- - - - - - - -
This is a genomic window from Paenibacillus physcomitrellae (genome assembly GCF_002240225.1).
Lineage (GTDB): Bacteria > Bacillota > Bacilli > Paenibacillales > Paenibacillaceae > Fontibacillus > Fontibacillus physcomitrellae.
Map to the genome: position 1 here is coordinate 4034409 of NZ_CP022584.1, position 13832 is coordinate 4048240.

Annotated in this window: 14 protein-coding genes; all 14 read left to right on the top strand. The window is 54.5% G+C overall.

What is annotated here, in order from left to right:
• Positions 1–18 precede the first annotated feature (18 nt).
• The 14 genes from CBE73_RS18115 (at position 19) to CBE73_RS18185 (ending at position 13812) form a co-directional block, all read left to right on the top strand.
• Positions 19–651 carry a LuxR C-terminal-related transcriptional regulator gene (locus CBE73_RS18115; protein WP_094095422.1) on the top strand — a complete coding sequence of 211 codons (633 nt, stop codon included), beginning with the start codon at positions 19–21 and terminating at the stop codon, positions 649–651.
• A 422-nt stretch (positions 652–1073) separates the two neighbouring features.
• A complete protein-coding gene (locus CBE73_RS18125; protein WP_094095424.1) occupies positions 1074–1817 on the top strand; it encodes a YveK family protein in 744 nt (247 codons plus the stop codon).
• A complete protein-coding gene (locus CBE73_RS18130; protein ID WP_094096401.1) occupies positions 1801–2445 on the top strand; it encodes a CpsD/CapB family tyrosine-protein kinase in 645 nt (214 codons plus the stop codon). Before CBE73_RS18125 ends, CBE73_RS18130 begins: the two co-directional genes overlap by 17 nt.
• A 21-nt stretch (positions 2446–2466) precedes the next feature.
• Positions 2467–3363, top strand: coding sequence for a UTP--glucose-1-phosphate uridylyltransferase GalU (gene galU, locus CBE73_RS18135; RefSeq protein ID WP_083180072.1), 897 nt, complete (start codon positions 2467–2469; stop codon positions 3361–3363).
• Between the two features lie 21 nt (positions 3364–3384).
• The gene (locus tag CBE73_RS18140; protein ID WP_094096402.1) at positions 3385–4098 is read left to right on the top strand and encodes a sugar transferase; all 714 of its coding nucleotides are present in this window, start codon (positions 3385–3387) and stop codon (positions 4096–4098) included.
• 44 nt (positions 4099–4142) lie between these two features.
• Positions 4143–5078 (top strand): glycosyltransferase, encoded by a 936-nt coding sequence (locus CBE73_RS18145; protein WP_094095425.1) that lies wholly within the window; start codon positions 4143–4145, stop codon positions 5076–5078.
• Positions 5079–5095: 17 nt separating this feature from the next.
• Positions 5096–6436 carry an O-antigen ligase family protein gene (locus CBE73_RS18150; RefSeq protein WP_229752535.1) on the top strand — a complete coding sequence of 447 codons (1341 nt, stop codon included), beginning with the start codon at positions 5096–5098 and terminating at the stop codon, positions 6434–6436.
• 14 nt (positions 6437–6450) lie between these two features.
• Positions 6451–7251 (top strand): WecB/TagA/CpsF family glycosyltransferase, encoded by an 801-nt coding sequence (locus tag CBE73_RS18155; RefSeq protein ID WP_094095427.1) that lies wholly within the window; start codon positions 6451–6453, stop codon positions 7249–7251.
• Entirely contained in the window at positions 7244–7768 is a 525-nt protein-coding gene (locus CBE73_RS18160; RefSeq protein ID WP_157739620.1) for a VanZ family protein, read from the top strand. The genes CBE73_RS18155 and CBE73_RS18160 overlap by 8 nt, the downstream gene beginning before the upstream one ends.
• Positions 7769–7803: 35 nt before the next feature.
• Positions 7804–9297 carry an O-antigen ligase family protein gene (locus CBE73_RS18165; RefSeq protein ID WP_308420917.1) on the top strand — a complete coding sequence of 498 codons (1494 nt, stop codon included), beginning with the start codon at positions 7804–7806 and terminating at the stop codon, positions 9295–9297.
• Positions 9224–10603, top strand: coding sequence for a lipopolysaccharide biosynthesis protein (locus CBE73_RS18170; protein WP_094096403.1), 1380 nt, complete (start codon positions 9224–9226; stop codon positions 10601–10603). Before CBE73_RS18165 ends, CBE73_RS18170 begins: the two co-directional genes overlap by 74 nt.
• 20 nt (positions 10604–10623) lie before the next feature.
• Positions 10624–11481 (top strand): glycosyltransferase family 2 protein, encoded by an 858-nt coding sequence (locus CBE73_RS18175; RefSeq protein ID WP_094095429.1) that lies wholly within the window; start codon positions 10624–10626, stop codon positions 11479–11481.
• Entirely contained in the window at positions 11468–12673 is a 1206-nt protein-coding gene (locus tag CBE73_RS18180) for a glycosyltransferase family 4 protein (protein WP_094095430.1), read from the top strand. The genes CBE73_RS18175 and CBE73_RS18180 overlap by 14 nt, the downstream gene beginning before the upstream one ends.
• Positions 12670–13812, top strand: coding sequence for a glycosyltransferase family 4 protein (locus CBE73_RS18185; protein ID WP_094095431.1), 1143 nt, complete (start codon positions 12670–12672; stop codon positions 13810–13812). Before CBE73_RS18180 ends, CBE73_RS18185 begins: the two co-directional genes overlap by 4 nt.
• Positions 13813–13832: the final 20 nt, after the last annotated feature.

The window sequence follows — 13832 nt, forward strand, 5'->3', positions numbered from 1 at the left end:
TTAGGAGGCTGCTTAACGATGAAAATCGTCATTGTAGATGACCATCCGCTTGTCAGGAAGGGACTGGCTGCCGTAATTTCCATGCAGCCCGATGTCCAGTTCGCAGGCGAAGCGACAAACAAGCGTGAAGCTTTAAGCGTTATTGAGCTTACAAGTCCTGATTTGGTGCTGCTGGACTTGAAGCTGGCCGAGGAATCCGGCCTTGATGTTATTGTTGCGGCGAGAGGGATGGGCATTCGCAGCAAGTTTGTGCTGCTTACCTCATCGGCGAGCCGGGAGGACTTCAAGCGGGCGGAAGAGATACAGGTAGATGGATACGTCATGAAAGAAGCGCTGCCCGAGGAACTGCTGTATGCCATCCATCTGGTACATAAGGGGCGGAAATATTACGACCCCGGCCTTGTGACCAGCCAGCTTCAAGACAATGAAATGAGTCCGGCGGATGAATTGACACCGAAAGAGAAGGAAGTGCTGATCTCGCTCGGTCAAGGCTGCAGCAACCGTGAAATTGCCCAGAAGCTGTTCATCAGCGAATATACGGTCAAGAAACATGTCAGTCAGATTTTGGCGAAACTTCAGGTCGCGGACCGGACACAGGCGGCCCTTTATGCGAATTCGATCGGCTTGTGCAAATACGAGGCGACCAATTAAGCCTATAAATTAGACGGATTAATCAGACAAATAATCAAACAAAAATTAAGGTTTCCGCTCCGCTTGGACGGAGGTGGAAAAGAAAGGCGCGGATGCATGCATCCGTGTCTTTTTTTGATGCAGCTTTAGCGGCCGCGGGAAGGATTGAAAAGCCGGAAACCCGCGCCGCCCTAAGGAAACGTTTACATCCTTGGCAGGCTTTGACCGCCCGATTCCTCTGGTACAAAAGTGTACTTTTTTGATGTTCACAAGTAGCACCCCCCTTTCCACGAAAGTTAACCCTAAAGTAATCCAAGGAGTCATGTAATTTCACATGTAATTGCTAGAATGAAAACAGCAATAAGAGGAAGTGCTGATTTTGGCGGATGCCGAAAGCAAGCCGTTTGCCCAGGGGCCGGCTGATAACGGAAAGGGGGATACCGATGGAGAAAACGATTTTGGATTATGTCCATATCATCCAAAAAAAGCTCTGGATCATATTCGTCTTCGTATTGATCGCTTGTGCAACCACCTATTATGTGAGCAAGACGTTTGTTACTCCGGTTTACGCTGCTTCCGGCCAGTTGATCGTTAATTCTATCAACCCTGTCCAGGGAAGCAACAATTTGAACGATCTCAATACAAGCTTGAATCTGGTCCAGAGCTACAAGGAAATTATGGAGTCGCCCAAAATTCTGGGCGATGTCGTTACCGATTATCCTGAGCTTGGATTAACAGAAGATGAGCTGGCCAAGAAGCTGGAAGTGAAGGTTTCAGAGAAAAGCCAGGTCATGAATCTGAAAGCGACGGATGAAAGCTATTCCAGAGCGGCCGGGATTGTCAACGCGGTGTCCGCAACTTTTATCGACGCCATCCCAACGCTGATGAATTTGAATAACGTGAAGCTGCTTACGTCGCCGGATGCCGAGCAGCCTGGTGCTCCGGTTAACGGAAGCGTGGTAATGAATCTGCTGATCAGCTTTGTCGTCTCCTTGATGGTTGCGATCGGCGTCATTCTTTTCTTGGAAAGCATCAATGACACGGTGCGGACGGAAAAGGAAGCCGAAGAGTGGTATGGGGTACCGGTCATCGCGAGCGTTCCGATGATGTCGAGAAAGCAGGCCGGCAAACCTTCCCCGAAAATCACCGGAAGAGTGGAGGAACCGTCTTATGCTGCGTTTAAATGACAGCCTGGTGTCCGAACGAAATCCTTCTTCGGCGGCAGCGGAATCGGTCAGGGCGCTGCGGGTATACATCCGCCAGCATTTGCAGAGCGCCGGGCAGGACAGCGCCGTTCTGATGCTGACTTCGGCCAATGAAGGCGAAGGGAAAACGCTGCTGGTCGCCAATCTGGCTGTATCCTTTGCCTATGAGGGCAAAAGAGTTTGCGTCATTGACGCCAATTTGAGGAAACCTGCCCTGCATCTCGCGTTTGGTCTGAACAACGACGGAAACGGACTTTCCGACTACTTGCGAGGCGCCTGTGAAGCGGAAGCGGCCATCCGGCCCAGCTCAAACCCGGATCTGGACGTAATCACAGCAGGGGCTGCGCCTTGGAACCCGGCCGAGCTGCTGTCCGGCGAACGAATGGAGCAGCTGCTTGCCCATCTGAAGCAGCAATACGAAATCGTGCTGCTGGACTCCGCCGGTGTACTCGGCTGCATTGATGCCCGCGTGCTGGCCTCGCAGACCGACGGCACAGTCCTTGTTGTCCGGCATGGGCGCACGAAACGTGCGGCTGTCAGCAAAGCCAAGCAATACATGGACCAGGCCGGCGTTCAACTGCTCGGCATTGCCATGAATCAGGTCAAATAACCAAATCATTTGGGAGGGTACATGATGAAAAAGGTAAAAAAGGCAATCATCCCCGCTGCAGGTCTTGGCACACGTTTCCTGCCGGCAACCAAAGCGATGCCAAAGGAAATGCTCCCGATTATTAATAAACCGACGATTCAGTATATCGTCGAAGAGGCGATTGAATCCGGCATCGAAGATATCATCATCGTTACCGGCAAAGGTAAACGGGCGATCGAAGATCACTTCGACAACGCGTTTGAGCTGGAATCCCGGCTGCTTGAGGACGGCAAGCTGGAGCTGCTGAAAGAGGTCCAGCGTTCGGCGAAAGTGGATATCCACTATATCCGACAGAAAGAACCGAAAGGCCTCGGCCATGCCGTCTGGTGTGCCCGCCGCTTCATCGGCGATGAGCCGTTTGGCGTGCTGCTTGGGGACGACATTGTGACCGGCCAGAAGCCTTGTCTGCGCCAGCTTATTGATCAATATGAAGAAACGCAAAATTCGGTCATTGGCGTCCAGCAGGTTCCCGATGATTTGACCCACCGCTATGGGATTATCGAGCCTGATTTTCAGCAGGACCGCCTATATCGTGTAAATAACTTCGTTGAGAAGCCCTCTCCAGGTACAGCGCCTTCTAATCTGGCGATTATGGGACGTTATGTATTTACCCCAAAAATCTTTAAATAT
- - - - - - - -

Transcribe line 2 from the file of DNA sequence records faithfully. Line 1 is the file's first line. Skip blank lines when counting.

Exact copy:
Lineage (GTDB): Bacteria > Bacillota > Bacilli > Paenibacillales > Paenibacillaceae > Fontibacillus > Fontibacillus physcomitrellae.